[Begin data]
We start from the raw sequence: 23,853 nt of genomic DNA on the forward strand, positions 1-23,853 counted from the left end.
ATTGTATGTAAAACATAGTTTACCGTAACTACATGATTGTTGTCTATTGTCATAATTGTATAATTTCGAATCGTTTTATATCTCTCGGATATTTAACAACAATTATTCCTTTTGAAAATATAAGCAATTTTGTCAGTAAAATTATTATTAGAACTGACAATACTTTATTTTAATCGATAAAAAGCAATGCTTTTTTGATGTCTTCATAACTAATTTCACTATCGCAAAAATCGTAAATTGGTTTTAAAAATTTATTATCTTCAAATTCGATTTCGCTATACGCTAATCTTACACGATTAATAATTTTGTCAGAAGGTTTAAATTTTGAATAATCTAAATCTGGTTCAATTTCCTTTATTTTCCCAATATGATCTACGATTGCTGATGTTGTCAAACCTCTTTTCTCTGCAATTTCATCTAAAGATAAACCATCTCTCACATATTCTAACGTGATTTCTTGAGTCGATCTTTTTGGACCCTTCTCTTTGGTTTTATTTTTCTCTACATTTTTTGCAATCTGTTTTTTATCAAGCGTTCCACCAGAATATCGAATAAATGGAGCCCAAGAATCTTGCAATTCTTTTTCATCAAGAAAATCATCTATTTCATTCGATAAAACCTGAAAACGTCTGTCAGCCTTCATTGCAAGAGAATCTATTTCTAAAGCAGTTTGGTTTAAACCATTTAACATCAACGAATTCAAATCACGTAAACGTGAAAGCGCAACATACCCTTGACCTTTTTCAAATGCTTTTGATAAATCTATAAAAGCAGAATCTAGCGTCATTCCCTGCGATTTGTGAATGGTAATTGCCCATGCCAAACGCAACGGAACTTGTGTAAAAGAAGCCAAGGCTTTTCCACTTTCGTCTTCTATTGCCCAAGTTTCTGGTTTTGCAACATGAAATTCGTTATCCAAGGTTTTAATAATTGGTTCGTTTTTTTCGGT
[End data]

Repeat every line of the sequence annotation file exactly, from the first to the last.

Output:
We start from the raw sequence: 23,853 nt of genomic DNA on the forward strand, positions 1-23,853 counted from the left end.
ATTGTATGTAAAACATAGTTTACCGTAACTACATGATTGTTGTCTATTGTCATAATTGTATAATTTCGAATCGTTTTATATCTCTCGGATATTTAACAACAATTATTCCTTTTGAAAATATAAGCAATTTTGTCAGTAAAATTATTATTAGAACTGACAATACTTTATTTTAATCGATAAAAAGCAATGCTTTTTTGATGTCTTCATAACTAATTTCACTATCGCAAAAATCGTAAATTGGTTTTAAAAATTTATTATCTTCAAATTCGATTTCGCTATACGCTAATCTTACACGATTAATAATTTTGTCAGAAGGTTTAAATTTTGAATAATCTAAATCTGGTTCAATTTCCTTTATTTTCCCAATATGATCTACGATTGCTGATGTTGTCAAACCTCTTTTCTCTGCAATTTCATCTAAAGATAAACCATCTCTCACATATTCTAACGTGATTTCTTGAGTCGATCTTTTTGGACCCTTCTCTTTGGTTTTATTTTTCTCTACATTTTTTGCAATCTGTTTTTTATCAAGCGTTCCACCAGAATATCGAATAAATGGAGCCCAAGAATCTTGCAATTCTTTTTCATCAAGAAAATCATCTATTTCATTCGATAAAACCTGAAAACGTCTGTCAGCCTTCATTGCAAGAGAATCTATTTCTAAAGCAGTTTGGTTTAAACCATTTAACATCAACGAATTCAAATCACGTAAACGTGAAAGCGCAACATACCCTTGACCTTTTTCAAATGCTTTTGATAAATCTATAAAAGCAGAATCTAGCGTCATTCCCTGCGATTTGTGAATGGTAATTGCCCATGCCAAACGCAACGGAACTTGTGTAAAAGAAGCCAAGGCTTTTCCACTTTCGTCTTCTATTGCCCAAGTTTCTGGTTTTGCAACATGAAATTCGTTATCCAAGGTTTTAATAATTGGTTCGTTTTTTTCGGT